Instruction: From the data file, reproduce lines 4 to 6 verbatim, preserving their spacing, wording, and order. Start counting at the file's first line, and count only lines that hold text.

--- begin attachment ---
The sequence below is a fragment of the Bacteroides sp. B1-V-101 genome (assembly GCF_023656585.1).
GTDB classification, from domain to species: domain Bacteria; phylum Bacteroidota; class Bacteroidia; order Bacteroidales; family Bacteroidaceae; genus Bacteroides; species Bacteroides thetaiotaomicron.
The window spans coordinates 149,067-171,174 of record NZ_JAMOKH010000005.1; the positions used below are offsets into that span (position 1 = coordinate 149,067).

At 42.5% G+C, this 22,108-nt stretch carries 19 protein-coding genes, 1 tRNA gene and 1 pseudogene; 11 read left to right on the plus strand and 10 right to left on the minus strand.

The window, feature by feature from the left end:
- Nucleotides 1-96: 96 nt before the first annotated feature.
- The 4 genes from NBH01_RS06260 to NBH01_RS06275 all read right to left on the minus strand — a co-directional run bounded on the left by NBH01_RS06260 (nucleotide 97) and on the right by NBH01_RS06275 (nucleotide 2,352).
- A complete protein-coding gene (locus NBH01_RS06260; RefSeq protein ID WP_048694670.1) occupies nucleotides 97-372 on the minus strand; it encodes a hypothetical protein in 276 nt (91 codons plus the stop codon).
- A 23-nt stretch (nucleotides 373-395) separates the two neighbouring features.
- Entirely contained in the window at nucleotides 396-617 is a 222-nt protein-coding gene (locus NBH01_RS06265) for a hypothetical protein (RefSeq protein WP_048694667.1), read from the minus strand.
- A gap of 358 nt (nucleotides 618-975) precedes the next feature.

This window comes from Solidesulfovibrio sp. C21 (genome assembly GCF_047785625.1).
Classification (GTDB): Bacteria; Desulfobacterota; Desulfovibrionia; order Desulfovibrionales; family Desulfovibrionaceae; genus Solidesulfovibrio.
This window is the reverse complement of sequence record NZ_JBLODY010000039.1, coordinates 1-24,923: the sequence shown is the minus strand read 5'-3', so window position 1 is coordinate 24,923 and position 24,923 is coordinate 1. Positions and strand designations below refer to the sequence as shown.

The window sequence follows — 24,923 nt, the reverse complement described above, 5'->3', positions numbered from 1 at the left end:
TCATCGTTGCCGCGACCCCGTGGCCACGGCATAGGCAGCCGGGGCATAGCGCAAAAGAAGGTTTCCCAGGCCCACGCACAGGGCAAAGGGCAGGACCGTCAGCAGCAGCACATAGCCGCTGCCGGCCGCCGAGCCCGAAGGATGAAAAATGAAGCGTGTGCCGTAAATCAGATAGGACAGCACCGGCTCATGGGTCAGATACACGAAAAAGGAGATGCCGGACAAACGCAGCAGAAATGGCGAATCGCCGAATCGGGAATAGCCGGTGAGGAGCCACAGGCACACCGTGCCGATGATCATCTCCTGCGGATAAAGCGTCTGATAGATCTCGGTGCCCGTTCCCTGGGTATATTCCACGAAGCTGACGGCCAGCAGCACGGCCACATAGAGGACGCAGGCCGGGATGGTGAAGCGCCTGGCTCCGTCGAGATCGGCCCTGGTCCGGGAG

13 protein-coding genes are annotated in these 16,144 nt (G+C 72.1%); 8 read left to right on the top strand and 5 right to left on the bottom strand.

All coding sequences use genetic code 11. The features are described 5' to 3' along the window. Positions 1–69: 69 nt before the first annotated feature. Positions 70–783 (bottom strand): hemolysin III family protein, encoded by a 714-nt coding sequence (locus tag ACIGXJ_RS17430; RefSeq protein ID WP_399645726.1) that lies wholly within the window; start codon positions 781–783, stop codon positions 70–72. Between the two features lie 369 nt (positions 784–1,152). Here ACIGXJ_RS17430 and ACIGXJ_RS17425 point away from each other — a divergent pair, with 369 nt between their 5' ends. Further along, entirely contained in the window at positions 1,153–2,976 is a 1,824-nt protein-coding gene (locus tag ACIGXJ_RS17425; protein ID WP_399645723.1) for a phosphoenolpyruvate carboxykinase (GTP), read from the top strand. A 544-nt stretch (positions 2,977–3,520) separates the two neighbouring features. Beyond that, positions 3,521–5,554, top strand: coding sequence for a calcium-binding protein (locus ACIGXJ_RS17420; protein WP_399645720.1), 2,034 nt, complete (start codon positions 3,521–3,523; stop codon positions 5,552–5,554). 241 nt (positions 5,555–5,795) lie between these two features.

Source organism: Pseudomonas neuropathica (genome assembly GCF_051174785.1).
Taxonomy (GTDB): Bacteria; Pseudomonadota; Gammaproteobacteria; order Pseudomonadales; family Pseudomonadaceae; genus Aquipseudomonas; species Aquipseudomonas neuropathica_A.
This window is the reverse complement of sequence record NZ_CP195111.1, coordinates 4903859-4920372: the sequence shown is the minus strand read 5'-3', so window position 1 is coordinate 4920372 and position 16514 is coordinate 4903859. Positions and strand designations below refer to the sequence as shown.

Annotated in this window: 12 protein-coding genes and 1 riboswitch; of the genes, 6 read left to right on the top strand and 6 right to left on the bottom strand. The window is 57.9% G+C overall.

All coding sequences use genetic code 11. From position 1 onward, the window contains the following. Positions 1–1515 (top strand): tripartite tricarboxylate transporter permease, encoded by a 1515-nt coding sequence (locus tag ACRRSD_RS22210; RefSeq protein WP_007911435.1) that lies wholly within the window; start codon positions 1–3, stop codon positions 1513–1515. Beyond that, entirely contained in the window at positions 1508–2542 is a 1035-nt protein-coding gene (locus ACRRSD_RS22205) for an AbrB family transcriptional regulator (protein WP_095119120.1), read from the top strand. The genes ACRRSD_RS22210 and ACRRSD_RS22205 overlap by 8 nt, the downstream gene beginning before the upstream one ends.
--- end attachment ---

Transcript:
At 42.5% G+C, this 22,108-nt stretch carries 19 protein-coding genes, 1 tRNA gene and 1 pseudogene; 11 read left to right on the plus strand and 10 right to left on the minus strand.

The window, feature by feature from the left end:
- Nucleotides 1-96: 96 nt before the first annotated feature.